it is under close management by the state. It’s so popular that people would have to wait at
least two days to tour the Tikal area in detail. Next, as beloved tourist destination,
there is Lago de Atitlan. It is also what Aldous Huxley,
a famous English novelist, described as “the most beautiful lake in the world.” Around Lake Caldera,
about 150 kilometers west of Guatemala City, there is a spectacular place with
many beautiful mountains. If the two places we introduced were famous places for historical cultural relics and
beautiful natural scenery of Guatemala, last famous tourist place is Chichicastenango Market. People also call it as Chichi. This market is located about two to
three hours southwest of Guatemala City. This market is located in the village of Quiche Maya,
the second largest indigenous group in Guatemala. The village is isolated from any kind of
transportation system. So the tradition is still intact. In this small town, when the market opens on
Thursdays and Sundays, you can meet all the natives
who live nearby buying and selling commodities, clothing, masks,
wood products, ceramics, and more. It is said to be the brightest and
most vibrant market in Central America. 5. a well-known figure One of Guatemala’s most famous celebrities is Miguel Angel Asturias. As a novelist, poet, playwright, journalist, diplomat,
he won the Nobel Prize for Literature in 1967. Asturias is credited with helping Latin American
literature to take an important place in world literature and for creating Latin American magical realism. He worked as a visionary to
expand the horizons of world literature and to promote Latin American literature around the world by looking at deeper meanings,
rather than simply criticizing the real world. and by artistically solving the folktales of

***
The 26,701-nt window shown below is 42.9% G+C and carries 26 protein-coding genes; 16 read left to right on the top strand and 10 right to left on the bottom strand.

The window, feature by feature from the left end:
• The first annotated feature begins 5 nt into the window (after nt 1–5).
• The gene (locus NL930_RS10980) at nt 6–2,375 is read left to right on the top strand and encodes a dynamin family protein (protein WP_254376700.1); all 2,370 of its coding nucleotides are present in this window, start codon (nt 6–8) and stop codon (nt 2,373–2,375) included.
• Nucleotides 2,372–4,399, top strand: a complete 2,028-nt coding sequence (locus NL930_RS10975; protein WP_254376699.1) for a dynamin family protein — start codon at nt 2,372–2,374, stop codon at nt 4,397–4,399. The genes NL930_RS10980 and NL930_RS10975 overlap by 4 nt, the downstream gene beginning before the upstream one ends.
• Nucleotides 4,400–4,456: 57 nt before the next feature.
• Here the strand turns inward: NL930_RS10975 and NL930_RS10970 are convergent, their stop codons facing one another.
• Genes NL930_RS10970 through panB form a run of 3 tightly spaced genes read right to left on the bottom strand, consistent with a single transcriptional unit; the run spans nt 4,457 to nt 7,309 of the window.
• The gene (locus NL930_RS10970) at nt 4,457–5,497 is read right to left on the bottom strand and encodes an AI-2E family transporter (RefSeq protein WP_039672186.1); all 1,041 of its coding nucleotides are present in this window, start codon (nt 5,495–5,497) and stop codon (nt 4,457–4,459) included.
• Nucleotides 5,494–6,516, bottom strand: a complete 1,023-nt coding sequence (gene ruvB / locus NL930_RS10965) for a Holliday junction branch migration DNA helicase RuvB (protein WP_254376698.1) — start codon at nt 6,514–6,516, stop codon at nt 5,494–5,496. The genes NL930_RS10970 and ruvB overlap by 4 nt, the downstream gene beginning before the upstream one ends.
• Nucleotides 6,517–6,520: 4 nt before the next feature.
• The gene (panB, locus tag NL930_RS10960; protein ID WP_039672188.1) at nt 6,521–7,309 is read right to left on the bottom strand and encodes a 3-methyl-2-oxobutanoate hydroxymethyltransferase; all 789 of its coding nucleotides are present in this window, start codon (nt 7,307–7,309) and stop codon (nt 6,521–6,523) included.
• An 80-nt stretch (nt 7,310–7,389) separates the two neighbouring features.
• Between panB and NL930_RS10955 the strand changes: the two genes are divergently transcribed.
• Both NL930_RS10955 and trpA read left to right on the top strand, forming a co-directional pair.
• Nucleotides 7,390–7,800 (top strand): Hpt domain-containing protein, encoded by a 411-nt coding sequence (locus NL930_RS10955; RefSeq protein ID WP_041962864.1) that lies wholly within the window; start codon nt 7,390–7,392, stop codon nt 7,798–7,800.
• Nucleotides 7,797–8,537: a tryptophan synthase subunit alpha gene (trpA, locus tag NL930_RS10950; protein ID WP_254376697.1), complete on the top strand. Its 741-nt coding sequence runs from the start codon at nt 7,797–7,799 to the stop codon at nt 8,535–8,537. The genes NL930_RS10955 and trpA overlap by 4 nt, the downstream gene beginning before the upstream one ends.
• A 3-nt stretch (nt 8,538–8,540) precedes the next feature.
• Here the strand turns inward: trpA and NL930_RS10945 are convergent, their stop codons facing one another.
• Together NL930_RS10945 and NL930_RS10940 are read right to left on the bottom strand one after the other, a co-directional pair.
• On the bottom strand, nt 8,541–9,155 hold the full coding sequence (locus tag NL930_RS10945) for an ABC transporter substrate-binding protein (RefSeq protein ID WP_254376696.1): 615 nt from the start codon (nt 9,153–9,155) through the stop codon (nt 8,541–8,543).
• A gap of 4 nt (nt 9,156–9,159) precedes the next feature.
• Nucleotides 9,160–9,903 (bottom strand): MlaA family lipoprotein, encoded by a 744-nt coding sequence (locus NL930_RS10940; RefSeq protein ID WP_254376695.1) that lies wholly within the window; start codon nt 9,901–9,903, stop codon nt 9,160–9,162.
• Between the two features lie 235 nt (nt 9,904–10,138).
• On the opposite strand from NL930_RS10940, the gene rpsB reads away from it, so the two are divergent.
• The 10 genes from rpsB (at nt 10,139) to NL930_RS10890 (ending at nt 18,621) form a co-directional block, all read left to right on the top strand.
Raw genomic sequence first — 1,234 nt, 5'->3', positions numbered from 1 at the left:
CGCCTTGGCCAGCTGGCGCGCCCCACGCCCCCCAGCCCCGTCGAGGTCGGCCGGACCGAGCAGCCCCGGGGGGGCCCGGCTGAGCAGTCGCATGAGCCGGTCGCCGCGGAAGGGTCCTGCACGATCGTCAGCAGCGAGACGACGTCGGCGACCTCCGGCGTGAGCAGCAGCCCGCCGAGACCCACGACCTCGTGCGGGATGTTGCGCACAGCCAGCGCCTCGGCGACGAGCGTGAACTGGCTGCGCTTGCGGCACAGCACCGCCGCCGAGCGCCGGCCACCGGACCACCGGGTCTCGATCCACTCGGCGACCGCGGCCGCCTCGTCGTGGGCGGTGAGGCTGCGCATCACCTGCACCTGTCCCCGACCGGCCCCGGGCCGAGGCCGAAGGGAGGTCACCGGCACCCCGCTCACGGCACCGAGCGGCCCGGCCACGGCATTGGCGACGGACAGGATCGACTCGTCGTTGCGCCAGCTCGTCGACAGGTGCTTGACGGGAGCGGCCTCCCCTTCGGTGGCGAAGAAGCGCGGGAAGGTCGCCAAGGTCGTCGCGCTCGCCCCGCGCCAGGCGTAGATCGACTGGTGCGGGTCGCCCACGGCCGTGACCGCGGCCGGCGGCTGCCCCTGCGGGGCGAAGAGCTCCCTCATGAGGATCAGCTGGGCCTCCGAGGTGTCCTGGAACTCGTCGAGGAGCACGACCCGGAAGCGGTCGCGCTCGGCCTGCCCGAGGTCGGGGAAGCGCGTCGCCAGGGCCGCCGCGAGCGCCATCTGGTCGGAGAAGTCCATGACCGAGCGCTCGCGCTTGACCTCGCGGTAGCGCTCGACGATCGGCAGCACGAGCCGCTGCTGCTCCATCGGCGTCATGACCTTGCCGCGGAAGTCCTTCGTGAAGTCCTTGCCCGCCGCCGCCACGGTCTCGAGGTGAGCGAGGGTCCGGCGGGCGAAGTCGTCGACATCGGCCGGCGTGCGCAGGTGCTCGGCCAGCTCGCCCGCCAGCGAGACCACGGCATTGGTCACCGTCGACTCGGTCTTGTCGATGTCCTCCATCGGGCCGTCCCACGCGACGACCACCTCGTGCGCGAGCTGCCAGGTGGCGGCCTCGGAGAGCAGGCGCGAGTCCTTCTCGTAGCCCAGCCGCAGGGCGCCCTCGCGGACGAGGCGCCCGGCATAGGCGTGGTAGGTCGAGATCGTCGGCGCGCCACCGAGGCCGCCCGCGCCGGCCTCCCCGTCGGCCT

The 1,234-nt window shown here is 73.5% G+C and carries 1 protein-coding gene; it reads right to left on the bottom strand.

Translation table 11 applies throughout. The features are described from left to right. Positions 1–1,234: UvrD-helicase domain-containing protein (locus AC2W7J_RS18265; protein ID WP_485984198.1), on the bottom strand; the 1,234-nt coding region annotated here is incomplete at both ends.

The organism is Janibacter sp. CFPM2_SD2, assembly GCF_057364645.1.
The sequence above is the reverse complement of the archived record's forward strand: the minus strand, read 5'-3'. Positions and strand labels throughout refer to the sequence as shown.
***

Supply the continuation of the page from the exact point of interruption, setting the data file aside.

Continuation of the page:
Central and South America. Born in 1899 in Guatemala City, Graduated from San Carlos de Guatemala University, and later in the same year, he left to France to
study at Sorbonne University in Paris. It is at The University of Sorbonne where
he began to write poems and novels, and conducted a study of
civilizations about ancient Central America. Later, he published a book called
The Legends of Guatemala, and after returning to his homeland,
he worked as a journalist and diplomat. One of the most acclaimed novels by
Miguel Angel Asturias is “The President,” a 1946 book about a dictator who
ruled Guatemala from 1892 to 1922. In this book, Asturias is a scathing critic of dictatorship. After the coup in Guatemala in 1954,
he fled to Argentina and lived there for eight years before being appointed ambassador to
France by the Guatemalan government in 1996. Asturias won the 1967 Nobel Prize for Literature for his
work that was rooted in Latin American Indian tradition and for Guatemala’s characteristics,
and he died in Madrid in 1974.

5 Comments

  • Reply 건강식품 April 16, 2019 at 7:12 am

    과테말라의 마야문명 배우고 갑니다. 수고하세요. 앞으로 자주 찾아와서 태풍처럼 많이 응원하는 그런 이웃이 되겠습니다. 전 검색창에 구릿대 효소 치면 1등으로 뜹니다.

  • Reply 류승훈TV July 24, 2019 at 5:40 am

    현재 과테말라 거주 중입니다 ㅎㅎ 국기에 총이 그런 의미였군요. 근데 서로 간의 무력사용도 불사한다가 되버린건가봅니다. 😉

  • Reply Titanoboa October 19, 2019 at 4:10 am

    과테말라가 스페인어인게, 아메리카는 북쪽은 영국, 남쪽은 스페인이 지배했기 때문이죠?

  • Reply 가면라이더 November 24, 2019 at 12:17 pm

    알고계신분이 과테말라서 2주 병원있었는데 돌아가셨어요.가족이 한국에 있어서 병원에서 한국으로 연락이 왔고 병원비 한국돈 5천만원을 요구해서 보내줬데요.. 원래 이렇게 비싼가요

  • Reply 빵개취 December 14, 2019 at 2:05 pm

    과테말라 엄청위험하지않나요? 치안도 개막장이라던데

  • Leave a Reply